The Mahabharata Home
(Sambhava Parva continued)
"Vaisampayana said, 'The dwellers in heaven became exceedingly glad in welcoming Kacha who had mastered the wonderful science. And, O bull of Bharata's race, the celestials then learnt that science from Kacha and considered their object already achieved. And assembling together, they spoke unto him of a hundred sacrifices, saying, 'The time hath come for showing prowess. Slay thy foes, O Purandara!' And thus addressed, Maghavat, then accompanied by the celestials, set out, saying, 'So be it.' But on his way he saw a number of damsels. These maidens were sporting in a lake in the gardens of the Gandharva Chitraratha. Changing himself into wind, he soon mixed up the garments of those maidens which they had laid on the bank. A little while after, the maidens, getting up from the water, approached their garments that had, indeed, got mixed up with one another. And it so happened that from the intermingled heap, the garments of Devayani were appropriated by Sarmishtha, the daughter of Vrishaparvan, from ignorance that it was not hers. And, O king, thereupon, between them, Devayani and Sarmishtha, then ensued a dispute. And Devayani said, 'O daughter of the Asura (chief), why dost thou take my attire, being, as thou art, my disciple? As thou art destitute of good behaviour, nothing good can happen to thee!' Sarmishtha, however, quickly replied, 'Thy father occupying a lower seat, always adoreth with downcast looks, like a hired chanter of praises, my father, whether he sitteth at his ease or reclineth at full length! Thou art the daughter of one that chanteth the praises of others, of one that accepteth alms. I am the daughter of one who is adored, of one who bestoweth alms instead of ever accepting them! Beggar-woman as thou art, thou art free to strike thy breast, to use ill words, to vow enmity to me, to give way to thy wrath. Acceptress of alms, thou weepest tears of anger in vain! If so minded, I can harm thee, but thou canst not. Thou desirest to quarrel. But know thou that I do not reckon thee as my equal!'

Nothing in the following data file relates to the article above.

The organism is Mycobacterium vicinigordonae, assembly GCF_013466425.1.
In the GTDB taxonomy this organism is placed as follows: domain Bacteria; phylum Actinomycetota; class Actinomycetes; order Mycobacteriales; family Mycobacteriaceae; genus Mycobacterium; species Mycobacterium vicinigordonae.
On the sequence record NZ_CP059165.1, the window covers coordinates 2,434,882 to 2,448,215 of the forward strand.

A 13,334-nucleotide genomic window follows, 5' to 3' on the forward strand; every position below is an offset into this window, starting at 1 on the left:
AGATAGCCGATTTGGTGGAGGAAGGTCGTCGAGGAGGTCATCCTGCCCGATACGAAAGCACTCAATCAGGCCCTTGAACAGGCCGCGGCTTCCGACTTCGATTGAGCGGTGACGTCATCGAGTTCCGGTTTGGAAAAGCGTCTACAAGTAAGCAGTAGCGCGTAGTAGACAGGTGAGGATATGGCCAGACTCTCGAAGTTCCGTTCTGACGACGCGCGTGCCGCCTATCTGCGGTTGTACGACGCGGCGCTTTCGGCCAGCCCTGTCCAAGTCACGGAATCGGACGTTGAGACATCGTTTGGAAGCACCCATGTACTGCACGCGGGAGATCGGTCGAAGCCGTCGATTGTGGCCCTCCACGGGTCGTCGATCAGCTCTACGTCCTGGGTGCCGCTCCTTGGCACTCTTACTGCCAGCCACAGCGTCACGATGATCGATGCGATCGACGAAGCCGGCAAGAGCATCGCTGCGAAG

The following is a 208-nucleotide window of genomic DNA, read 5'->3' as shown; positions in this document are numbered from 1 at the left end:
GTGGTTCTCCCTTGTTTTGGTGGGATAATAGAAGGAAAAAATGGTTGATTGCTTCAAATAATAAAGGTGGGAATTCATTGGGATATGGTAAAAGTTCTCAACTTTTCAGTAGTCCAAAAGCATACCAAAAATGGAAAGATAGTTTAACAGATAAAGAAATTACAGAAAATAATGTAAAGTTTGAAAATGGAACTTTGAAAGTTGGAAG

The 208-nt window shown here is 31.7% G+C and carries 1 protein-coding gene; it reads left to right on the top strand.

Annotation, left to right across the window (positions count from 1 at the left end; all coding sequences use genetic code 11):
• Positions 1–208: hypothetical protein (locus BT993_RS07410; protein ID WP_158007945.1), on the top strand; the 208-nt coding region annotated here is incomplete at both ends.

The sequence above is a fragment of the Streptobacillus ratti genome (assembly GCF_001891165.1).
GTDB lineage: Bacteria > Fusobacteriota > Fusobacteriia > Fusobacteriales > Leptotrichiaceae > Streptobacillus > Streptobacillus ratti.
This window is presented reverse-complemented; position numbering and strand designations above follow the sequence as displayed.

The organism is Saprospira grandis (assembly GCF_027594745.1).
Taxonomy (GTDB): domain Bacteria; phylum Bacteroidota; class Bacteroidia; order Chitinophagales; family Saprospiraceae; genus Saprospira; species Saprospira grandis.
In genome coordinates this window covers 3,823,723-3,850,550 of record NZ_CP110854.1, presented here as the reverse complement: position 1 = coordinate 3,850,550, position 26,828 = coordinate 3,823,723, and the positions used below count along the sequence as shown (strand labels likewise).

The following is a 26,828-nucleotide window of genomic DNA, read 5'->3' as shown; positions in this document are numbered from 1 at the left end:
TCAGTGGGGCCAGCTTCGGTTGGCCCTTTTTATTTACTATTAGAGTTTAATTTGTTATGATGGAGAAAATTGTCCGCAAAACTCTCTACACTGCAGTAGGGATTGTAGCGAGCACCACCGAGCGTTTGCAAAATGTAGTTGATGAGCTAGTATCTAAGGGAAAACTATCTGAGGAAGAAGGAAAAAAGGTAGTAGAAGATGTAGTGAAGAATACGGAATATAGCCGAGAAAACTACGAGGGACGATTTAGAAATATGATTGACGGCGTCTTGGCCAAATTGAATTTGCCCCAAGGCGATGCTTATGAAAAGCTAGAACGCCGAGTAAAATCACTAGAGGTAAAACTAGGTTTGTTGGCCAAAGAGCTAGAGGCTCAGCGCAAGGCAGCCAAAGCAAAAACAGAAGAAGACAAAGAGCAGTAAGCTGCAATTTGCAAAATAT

"Vaisampayana continued, 'Hearing these words, Devayani became exceedingly angry and began to pull at her clothes. Sarmishtha thereupon threw her into a well and went home. Indeed, the wicked Sarmishtha believing that Devayani was dead, bent her steps home-wards in a wrathful mood.
"After Sarmishtha had left, Yayati the son of Nahusha soon came to that
spot. The king had been out a-hunting. The couple of horses harnessed to his car and the other single horse with him were all fatigued. And the king himself was thirsty. And the son of Nahusha saw a well that was by. And he saw that it was dry. But in looking down into it, he saw a maiden who in splendour was like a blazing fire. And beholding her within it, the blessed king addressed that girl of the complexion of the celestials, soothing her with sweet words. And he said, 'Who art thou, O fair one, of nails bright as burnished copper, and with ear-rings decked with celestial gems? Thou seemest to be greatly perturbed. Why dost thou weep in affliction? How, indeed, hast thou fallen into this well covered with creepers and long grass? And, O slender-waisted girl, answer me truly whose daughter thou art.